Measured Thinking: Reasoning with Numbers about World Events, Health, Science, and Social Issues

Nathan Grawe,
Carleton College


Number on Cork2

The National Council on Education and the Disciplines (2001) warns that "The world of the twenty-first century is a world awash in numbers.... Unfortunately, despite years of study and life experience in an environment immersed in data, many educated adults remain functionally innumerate." What does it mean to be literate in a world rich with numbers? How can we learn to think with and about numbers to inform decisions? How can we marshal the power of quantitative rhetoric in argument?

This course aims to condition students to approach everyday problems with Neil Lutsky's 10 Foundational Quantitative Reasoning Questions (Microsoft Word 43kB Mar26 08) in mind:

  1. What do the numbers show?
  2. How representative is that?
  3. Compared to what?
  4. Is the outcome statistically significant?
  5. What's the effect size?
  6. Are the results those of a single study or of a literature?
  7. What's the research design (correlational or experimental)?
  8. How was the variable operationalized?
  9. Who's in the measurement sample?
  10. Controlling for what?

Course Size:

Institution Type:
Liberal arts college

Course Context:

This course is one of several recently-created courses designed to enhance student facility with quantitative reasoning. In the last three years, all of these courses have been first-year seminars. While most of the other courses created for this purpose fall within traditional departments and count toward distribution credit, this course is interdisciplinary. In addition to serving the specific goals of the quantitative reasoning initiative, this course is also designed to meet the broader objectives of the first-year seminar program: to teach first-term students to think and write at the college level.

This course is an adaptation of a course of the same title designed and taught by Neil Lutsky.

Course Content:

This course is less concerned with specific content than with a methodology--the predisposition to consider the power an limitations of numerical evidence in solving problems and making arguments. In adapting the course from one designed by Neil Lutsky, the syllabus below explores "current events." However, the "10 Questions" that under gird the course could be easily applied to a seminar on almost any topic.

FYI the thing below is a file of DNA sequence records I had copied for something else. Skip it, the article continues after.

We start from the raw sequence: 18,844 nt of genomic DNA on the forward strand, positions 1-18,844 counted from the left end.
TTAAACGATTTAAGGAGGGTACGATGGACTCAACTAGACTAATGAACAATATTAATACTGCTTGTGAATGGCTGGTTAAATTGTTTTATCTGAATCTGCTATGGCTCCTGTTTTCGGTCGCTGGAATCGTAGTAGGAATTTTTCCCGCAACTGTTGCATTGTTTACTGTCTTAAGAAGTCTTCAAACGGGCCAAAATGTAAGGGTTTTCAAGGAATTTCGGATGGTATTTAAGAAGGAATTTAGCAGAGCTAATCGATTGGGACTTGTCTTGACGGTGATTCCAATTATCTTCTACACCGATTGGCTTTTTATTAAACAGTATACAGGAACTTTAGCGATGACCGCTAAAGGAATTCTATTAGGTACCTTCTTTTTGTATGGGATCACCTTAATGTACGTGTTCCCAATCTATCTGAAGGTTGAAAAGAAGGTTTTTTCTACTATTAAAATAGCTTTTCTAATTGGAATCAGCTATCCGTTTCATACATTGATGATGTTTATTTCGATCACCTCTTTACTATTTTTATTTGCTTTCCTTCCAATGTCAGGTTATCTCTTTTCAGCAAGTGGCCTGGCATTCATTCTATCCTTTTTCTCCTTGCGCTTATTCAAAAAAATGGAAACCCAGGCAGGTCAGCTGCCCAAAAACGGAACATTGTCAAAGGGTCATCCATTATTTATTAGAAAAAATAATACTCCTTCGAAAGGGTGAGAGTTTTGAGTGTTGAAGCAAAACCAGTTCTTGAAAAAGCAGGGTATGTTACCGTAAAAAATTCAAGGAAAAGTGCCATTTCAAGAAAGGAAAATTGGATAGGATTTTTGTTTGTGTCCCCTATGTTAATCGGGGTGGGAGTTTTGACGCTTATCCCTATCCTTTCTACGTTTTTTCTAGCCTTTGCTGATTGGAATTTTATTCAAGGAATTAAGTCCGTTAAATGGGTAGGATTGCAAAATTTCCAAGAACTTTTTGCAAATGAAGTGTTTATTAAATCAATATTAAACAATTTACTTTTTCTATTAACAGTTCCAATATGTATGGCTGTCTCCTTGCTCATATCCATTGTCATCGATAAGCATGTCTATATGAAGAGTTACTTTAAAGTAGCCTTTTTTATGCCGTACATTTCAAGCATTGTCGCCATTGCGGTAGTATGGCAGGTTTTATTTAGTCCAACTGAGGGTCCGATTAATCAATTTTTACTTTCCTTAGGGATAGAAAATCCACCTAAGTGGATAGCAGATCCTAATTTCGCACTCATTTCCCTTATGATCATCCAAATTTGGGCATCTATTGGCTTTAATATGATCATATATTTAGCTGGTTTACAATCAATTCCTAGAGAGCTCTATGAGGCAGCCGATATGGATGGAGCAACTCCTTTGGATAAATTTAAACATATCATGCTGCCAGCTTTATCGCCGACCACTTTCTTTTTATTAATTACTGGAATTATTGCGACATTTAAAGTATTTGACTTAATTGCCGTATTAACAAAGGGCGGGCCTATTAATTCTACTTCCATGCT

Course Goals:

This course is designed to introduce students, at the very beginning of their college careers, to the quantitative reasoning lens. The goals of the course match those of the broader quantitative reasoning initiative on campus:

Goal 1. Thinks quantitatively


1. States questions and issues under consideration in numerical terms.
2. Identifies appropriate quantitative or numerical evidence to address questions and issues.
3. Investigates questions by selecting appropriate quantitative or numerical methods.

Goal 2. Implements competently


4. Generates, collects, or accesses appropriate data.
5. Uses quantitative methods correctly.
6. Focuses analysis appropriately on relevant data

Goal 3. Interprets and evaluates thoughtfully


7. Interprets results to address questions and issues under consideration
8. Assesses the limitations of the methods employed, if appropriate to the task or assignment

Goal 4. Communicates effectively


9. Presents and/or reports quantitative data appropriately

Course Features:

This course provides students the opportunity to practice the use of quantitative reasoning in both written and oral argument. The final assignment asks students to apply their newly-developed skill to a locally relevant policy discussion: the implementation of the College's need-blind admissions policy.


Because first-year seminars at Carleton are graded as pass/fail, I was able to focus attention on the communication of quantitative arguments. The assignments included below include explicit evaluation criteria. In most, I have included a formal rubric with assessment criteria with "points" assigned to each. Students were also required to participate in evaluation of each other as part of peer review. My decision to include peer review served two goals. First, I wanted students receiving feedback to see my perceptions mirrored by their classmates. Second, I hope that in evaluating another student's work with the rubric, students gain insight into the strengths and weaknesses of their own work.


Syllabus from Grawe's section (Microsoft Word 52kB Mar26 08)

Teaching Materials:

Course assignments:

Numbers We All Should Know (Microsoft Word 33kB Mar26 08) (adapted from an assignment written by Neil Lutsky)

Numbers We All Should Know Referee Report (Microsoft Word 32kB Mar26 08)

Public Service Report (Microsoft Word 30kB Mar26 08)

Public Service Report Referee Report (Microsoft Word 31kB Mar26 08)

Critical Analysis of NYT Op-Ed (Microsoft Word 29kB Mar26 08)

Public Policy Priorities Oral Presentations (Microsoft Word 28kB Mar26 08)

References and Notes:

The arc of this course reflects a course of the same title designed and taught by Neil Lutsky, professor of psychology, Carleton College.